RICHMOND —Iraq war veteran and former Specialist Jameson Hughes faced a conundrum last year.
A class he needed to take as an ROTC cadet was offered only once in the spring semester, at the same time as his university ROTC class. So, the Chesterfield County resident signed up for an online version of the class being offered by John Tyler Community College.
“I was wary at first,” said Hughes. “But it was a good situation. The teacher was always available for questions and always offered great feedback. Accessing the class website was simple. The testing proctors on campus were very professional. It couldn’t have gone any smoother. The academic credit has already transferred. I can’t ask for more than that. ”
Hughes was not alone in his experience, as either a student with military status or one enrolled in an online class. Virginia’s Community Colleges set enrollment records last year in both categories. The VCCS served 41,470 students with a military status during the 2012-2013 academic year. At the same time, more than 44,838 people took advantage of the colleges’ online classes exclusively.
“Our colleges are proud of both of those numbers and rightfully so,” said Glenn DuBois, chancellor of Virginia’s Community Colleges. “We strive to help our returning veterans translate their military experience into skills that will serve them in the private sector, and offer them the chance to obtain additional skills. And as more of our life’s business occurs on a screen our colleges are working hard to keep their offerings relevant and flexible to the people we serve.”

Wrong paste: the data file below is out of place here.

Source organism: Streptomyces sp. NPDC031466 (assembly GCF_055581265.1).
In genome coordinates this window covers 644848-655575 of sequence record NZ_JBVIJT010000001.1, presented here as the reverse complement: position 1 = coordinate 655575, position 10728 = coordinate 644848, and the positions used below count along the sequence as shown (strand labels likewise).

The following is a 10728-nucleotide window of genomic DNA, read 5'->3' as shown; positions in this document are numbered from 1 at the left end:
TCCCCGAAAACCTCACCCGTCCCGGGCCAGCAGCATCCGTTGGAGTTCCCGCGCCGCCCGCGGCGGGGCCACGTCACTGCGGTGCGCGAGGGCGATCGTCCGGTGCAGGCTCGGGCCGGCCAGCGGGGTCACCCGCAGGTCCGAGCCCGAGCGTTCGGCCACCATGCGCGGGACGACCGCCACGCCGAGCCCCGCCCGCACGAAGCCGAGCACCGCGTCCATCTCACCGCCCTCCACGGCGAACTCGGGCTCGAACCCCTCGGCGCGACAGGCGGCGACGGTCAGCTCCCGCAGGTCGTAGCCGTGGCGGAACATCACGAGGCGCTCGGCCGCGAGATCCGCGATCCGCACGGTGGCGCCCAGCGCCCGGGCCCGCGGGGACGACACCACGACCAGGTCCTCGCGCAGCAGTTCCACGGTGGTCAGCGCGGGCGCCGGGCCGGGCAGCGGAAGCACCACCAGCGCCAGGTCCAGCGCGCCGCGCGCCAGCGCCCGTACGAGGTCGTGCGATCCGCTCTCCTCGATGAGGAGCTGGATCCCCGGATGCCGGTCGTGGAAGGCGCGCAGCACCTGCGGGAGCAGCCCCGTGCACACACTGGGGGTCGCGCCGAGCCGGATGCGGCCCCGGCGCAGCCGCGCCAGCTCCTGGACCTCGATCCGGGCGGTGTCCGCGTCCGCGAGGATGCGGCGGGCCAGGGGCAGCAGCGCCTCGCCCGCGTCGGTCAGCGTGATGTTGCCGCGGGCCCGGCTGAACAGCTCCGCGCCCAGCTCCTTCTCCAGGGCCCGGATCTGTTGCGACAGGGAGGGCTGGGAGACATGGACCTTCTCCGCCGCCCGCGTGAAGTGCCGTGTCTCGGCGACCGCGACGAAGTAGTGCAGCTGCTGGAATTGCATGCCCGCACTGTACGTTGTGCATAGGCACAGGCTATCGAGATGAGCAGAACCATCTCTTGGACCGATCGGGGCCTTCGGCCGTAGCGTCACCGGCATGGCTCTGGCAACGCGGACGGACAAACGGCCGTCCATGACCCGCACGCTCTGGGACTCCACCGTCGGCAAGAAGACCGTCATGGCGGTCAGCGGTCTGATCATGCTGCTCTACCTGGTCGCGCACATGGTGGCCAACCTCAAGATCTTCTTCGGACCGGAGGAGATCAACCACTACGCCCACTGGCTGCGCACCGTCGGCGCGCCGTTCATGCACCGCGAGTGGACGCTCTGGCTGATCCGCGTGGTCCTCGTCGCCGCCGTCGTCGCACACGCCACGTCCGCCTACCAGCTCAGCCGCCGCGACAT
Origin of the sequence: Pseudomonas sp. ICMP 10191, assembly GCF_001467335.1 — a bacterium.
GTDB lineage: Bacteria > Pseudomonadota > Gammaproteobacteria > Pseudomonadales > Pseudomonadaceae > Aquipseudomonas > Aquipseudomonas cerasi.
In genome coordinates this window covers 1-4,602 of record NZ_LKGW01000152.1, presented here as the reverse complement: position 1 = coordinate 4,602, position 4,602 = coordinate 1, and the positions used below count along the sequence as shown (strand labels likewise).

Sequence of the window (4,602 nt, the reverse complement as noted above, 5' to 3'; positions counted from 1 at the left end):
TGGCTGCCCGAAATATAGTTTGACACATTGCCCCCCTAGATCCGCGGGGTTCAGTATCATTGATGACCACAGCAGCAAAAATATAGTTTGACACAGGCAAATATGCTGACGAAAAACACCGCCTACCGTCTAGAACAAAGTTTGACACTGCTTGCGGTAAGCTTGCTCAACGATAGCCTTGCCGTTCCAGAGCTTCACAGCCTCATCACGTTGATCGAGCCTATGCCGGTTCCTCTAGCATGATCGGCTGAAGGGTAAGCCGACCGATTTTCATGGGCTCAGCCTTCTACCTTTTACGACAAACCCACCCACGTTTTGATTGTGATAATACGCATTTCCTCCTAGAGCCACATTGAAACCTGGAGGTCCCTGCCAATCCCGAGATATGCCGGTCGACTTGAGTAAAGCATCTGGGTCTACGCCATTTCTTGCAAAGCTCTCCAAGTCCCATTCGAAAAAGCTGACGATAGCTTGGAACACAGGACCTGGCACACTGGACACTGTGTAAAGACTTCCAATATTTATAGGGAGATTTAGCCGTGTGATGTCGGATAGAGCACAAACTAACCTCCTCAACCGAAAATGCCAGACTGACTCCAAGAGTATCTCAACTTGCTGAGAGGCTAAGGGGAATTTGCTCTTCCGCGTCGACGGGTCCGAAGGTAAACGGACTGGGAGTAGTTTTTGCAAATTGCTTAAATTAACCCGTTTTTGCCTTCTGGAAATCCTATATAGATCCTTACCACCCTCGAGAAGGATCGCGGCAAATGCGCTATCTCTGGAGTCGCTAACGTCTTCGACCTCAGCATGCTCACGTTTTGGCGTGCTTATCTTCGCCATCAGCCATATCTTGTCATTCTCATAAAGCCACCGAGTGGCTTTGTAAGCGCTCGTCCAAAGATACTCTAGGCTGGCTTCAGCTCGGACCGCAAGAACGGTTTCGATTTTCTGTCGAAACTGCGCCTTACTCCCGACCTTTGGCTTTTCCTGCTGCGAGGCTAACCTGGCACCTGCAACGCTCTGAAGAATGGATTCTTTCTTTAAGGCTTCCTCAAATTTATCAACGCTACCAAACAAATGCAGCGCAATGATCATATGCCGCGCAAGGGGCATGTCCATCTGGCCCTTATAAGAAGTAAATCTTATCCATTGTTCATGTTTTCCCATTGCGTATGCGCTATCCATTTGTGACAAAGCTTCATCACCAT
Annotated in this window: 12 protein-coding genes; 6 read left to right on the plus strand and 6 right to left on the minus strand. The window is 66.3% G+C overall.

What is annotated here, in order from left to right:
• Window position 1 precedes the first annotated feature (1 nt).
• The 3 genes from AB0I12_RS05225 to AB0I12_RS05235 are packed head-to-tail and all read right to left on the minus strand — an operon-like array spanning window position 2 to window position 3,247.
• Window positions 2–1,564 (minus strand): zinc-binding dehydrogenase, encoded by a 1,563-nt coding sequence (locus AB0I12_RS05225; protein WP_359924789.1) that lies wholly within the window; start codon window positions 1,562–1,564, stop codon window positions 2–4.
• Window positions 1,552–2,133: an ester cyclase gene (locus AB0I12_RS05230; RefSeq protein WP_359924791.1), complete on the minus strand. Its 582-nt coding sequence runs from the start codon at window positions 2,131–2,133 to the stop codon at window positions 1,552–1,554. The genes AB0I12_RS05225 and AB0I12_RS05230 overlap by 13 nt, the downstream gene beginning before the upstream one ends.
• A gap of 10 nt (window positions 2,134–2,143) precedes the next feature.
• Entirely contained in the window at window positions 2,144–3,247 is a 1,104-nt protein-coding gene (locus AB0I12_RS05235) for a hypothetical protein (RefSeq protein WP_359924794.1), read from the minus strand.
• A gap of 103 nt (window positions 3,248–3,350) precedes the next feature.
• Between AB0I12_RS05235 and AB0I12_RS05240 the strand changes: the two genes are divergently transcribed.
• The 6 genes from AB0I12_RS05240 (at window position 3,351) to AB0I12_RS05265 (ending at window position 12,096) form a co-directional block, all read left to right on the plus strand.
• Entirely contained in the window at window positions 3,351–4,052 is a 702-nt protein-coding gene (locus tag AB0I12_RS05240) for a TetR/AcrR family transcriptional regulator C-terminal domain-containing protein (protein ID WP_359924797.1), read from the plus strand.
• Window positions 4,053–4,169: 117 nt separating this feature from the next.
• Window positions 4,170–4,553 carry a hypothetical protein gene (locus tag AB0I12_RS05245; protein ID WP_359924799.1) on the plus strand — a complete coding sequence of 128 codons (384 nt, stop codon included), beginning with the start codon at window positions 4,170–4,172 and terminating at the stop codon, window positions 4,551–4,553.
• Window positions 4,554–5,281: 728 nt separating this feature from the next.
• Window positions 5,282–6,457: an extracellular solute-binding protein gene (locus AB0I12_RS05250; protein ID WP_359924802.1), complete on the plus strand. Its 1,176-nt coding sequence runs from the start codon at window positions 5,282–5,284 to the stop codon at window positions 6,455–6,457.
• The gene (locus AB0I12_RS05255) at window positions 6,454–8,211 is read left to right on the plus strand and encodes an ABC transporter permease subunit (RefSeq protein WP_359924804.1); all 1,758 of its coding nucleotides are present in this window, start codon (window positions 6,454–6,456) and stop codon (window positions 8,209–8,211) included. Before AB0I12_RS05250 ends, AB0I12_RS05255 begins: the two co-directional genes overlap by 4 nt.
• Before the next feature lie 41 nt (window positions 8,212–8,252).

The number of students with military status includes active duty service members, reservists, retirees, veterans, dependents and spouses. The 41,470 statewide figure represents an increase of 0.6 percent from the previous year. Patrick Henry Community College, in Martinsville, recorded the largest percentage increase at 17.6 percent. Northern Virginia Community College (333) and J. Sargeant Reynolds Community College, in Richmond, (112) had the largest numerical increases.
The high number of military status students Virginia’s Community Colleges are serving does not surprise Hughes.
“Most of the people who deployed with me to Iraq have taken or are taking community college classes. Most of them enlisted for the G.I. Bill benefits. Four-year universities can be daunting to them. Community colleges offer them the chance to get their footing as students. I would have no trepidation at all at taking another community college class.”
The number of students enrolled exclusively in online classes increased by 1,018 –2.3 percent – to 44,838. Piedmont Virginia Community College, in Charlottesville, had the largest percentage increase at 23.2 percent. Northern Virginia and J. Sargeant Reynolds community colleges had the biggest numerical increases.
About Virginia’s Community Colleges: Created more than 40 years ago, the VCCS is comprised of 23 community colleges located on 40 campuses across the commonwealth. Together, Virginia’s Community Colleges serve more than 405,000 students a year. For more information, please visit myfuture.vccs.edu.